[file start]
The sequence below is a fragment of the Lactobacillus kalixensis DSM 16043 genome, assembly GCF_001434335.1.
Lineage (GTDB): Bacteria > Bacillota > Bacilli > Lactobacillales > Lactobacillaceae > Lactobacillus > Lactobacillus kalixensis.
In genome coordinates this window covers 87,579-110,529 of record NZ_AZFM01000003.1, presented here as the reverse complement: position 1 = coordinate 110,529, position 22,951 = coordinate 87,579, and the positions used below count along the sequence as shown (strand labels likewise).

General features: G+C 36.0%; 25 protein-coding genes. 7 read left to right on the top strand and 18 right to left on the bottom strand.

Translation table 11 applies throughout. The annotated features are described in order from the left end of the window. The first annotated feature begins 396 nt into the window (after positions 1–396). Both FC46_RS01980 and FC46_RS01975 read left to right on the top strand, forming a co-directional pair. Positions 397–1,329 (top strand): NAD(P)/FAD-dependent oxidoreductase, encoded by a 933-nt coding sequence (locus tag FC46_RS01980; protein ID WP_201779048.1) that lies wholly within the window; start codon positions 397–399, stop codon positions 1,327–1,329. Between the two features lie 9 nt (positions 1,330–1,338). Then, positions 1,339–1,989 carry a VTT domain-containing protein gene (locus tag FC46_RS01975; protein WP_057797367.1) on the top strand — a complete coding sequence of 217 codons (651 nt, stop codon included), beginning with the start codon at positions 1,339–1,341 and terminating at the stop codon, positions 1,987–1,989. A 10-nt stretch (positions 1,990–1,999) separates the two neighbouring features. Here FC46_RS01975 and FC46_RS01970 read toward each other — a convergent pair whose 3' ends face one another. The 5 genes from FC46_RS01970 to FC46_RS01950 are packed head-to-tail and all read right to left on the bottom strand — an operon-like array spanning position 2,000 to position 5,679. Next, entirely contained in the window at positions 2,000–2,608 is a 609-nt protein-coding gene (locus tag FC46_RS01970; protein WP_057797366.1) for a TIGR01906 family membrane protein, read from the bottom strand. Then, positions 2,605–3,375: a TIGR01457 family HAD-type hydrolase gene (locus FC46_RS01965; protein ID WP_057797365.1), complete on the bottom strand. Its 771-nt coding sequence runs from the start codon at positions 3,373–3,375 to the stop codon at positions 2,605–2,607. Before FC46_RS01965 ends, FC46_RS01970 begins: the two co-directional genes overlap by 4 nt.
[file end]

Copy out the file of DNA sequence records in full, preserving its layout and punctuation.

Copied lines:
The sequence below is a fragment of the Lactobacillus kalixensis DSM 16043 genome, assembly GCF_001434335.1.
Lineage (GTDB): Bacteria > Bacillota > Bacilli > Lactobacillales > Lactobacillaceae > Lactobacillus > Lactobacillus kalixensis.
In genome coordinates this window covers 87,579-110,529 of record NZ_AZFM01000003.1, presented here as the reverse complement: position 1 = coordinate 110,529, position 22,951 = coordinate 87,579, and the positions used below count along the sequence as shown (strand labels likewise).

General features: G+C 36.0%; 25 protein-coding genes. 7 read left to right on the top strand and 18 right to left on the bottom strand.

Translation table 11 applies throughout. The annotated features are described in order from the left end of the window. The first annotated feature begins 396 nt into the window (after positions 1–396). Both FC46_RS01980 and FC46_RS01975 read left to right on the top strand, forming a co-directional pair. Positions 397–1,329 (top strand): NAD(P)/FAD-dependent oxidoreductase, encoded by a 933-nt coding sequence (locus tag FC46_RS01980; protein ID WP_201779048.1) that lies wholly within the window; start codon positions 397–399, stop codon positions 1,327–1,329. Between the two features lie 9 nt (positions 1,330–1,338). Then, positions 1,339–1,989 carry a VTT domain-containing protein gene (locus tag FC46_RS01975; protein WP_057797367.1) on the top strand — a complete coding sequence of 217 codons (651 nt, stop codon included), beginning with the start codon at positions 1,339–1,341 and terminating at the stop codon, positions 1,987–1,989. A 10-nt stretch (positions 1,990–1,999) separates the two neighbouring features. Here FC46_RS01975 and FC46_RS01970 read toward each other — a convergent pair whose 3' ends face one another. The 5 genes from FC46_RS01970 to FC46_RS01950 are packed head-to-tail and all read right to left on the bottom strand — an operon-like array spanning position 2,000 to position 5,679. Next, entirely contained in the window at positions 2,000–2,608 is a 609-nt protein-coding gene (locus tag FC46_RS01970; protein WP_057797366.1) for a TIGR01906 family membrane protein, read from the bottom strand. Then, positions 2,605–3,375: a TIGR01457 family HAD-type hydrolase gene (locus FC46_RS01965; protein ID WP_057797365.1), complete on the bottom strand. Its 771-nt coding sequence runs from the start codon at positions 3,373–3,375 to the stop codon at positions 2,605–2,607. Before FC46_RS01965 ends, FC46_RS01970 begins: the two co-directional genes overlap by 4 nt.